Refugees in Libya face systematic human rights violations and abuse in a bid by authorities to coerce them to return to their home countries.
A report found that refugees in the country often find themselves trapped in precarious situations.
It outlined that they are often forced to choose between returning to the country they fled in fear for their lives or contending with ill-treatment in Libya.
The report also found no meaningful access to human rights protection for refugees within the country. As a result, refugees had minimal options for accessing protection for their human rights when moving from Libya.
The report found that migrants in Libya are overwhelmingly victims of human rights violations and abuses perpetrated by State and non-State actors.
Despite the well-documented and widespread nature of the human rights violations, refugees in Libya often lack access to asylum and other safe and regular pathways.
In addition, the UNfound that refugees, particularly those in Libyan detention centers, cannot make a truly voluntary decision to return to their home countries if they wish to do so and often lack the correct information to make an informed choice.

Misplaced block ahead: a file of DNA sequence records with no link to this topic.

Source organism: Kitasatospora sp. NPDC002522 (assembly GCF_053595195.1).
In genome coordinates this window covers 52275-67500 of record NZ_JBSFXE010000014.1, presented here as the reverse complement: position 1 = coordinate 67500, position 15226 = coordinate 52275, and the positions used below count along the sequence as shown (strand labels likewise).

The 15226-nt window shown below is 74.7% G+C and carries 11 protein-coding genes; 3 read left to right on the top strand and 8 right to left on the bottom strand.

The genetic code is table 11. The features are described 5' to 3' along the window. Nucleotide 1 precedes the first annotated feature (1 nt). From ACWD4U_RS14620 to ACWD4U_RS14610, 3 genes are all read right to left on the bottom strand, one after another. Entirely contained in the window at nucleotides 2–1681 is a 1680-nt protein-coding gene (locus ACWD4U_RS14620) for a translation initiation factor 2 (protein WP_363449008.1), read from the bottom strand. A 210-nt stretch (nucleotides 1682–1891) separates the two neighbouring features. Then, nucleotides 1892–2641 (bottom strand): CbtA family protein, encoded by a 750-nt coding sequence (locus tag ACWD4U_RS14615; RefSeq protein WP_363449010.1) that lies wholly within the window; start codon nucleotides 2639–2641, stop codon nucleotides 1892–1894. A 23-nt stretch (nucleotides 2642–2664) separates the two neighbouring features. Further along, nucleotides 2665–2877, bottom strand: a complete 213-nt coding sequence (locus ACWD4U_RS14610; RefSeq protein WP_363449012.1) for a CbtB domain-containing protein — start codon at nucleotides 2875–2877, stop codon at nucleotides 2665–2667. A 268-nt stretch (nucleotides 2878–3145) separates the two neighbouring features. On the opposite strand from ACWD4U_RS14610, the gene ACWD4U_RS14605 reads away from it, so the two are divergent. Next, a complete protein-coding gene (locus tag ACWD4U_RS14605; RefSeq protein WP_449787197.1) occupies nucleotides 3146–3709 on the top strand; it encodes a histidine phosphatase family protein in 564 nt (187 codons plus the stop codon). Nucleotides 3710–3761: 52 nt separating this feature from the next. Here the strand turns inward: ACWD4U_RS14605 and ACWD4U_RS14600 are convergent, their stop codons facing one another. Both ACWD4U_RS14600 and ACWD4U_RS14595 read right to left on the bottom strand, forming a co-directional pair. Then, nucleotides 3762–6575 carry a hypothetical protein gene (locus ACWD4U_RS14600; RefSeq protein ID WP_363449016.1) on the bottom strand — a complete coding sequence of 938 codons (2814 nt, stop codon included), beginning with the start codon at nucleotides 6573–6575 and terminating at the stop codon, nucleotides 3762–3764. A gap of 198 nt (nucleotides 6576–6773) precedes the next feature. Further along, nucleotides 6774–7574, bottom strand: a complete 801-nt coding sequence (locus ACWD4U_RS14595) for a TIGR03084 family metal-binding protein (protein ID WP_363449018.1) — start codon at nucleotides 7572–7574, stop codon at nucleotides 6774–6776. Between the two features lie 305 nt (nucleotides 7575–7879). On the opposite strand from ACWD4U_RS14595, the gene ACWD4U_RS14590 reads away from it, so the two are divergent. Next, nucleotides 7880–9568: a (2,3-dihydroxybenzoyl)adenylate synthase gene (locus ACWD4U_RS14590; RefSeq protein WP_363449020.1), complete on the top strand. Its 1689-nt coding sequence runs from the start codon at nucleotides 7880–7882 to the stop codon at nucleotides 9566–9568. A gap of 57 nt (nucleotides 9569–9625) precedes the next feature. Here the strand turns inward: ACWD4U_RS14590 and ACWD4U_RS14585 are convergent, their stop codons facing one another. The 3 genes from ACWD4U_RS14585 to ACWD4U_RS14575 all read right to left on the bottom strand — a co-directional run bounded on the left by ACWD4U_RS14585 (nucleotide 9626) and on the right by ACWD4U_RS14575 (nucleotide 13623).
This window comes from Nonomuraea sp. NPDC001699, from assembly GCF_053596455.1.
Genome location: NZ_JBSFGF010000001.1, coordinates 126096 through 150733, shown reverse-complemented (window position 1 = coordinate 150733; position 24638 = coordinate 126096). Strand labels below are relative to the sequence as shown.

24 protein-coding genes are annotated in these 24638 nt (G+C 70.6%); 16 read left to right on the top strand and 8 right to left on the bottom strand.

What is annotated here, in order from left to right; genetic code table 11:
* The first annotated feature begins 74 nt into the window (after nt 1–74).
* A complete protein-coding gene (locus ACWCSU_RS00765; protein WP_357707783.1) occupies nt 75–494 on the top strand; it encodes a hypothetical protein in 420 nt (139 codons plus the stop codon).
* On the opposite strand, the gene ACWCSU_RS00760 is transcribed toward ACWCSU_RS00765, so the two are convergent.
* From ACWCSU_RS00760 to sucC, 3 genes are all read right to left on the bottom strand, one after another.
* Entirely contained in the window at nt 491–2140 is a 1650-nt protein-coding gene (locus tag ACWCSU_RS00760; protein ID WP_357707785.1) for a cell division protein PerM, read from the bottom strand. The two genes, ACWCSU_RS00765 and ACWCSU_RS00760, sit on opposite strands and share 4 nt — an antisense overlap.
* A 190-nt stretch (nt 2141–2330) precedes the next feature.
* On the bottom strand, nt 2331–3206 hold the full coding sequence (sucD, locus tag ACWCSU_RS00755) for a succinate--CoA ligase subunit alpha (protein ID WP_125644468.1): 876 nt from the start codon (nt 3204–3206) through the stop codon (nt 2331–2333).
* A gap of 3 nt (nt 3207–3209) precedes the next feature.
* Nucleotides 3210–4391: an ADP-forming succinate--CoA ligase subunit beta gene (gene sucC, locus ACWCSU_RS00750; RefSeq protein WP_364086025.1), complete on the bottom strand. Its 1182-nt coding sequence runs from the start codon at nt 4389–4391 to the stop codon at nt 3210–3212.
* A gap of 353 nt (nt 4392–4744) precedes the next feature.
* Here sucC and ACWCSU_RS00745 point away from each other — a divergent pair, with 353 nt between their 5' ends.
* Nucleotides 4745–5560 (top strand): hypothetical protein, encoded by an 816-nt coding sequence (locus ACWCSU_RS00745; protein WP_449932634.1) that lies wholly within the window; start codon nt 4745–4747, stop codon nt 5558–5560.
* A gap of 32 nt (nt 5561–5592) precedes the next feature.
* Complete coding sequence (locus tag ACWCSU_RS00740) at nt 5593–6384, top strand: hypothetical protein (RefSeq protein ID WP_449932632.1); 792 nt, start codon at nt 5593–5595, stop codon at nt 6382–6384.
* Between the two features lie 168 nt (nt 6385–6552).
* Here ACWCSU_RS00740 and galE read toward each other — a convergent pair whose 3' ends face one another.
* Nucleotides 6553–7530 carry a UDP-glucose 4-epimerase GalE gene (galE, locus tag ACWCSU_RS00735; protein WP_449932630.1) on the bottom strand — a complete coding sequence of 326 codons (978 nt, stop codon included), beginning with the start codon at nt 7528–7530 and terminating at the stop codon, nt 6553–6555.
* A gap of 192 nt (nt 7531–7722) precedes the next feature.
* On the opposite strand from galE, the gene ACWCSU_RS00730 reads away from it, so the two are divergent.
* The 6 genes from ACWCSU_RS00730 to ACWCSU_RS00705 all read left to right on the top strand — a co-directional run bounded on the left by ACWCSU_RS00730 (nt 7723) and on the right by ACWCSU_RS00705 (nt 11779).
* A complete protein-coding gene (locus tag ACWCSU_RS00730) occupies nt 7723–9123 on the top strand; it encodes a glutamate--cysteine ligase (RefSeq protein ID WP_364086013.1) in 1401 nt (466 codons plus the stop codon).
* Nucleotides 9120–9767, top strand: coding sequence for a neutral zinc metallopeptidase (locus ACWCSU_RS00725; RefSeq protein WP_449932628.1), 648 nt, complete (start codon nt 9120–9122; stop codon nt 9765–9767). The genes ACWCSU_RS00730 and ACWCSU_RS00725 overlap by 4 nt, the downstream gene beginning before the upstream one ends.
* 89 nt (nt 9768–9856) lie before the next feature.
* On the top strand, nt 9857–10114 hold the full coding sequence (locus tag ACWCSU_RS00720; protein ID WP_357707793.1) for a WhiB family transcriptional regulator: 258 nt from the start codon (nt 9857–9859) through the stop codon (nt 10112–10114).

Many are held under conditions where threats of sexual violence, torture, and extortion are rife, which collectively ensures that a coercive environment is created that is inconsistent with free choice.
Since 2015, the UN estimates more than 60,000 refugees have been repatriated to countries across Africa and Asia through so-called assisted voluntary return programs.
Most of these people come from Sub-Saharan Africa. As a result, they are exposed to particularly severe treatment in official and unofficial detention facilities.
In September, rights groups called on Libyan authorities to help hundreds of Egyptians detained in the country's east. Some 287 Egyptians, including 90 children, were detained following a raid. According to accounts, some detainees paid sums amounting to $8,800 to smugglers to attempt to reach Europe.
In the past, Libyan authorities have been accused by a European human rights monitor of holding hundreds of Moroccan refugees in inhumane conditions, without legal justification, for months.
People were often held without adequate healthcare, food, or clean drinking water, allowing infectious diseases to spread rapidly among detainees.
Refugees In Libya Forced To Risk Torture Or Return Home
Refugees are known to travel by land to Libya, where they plan to begin their journey across the Mediterranean Sea toward Italy.
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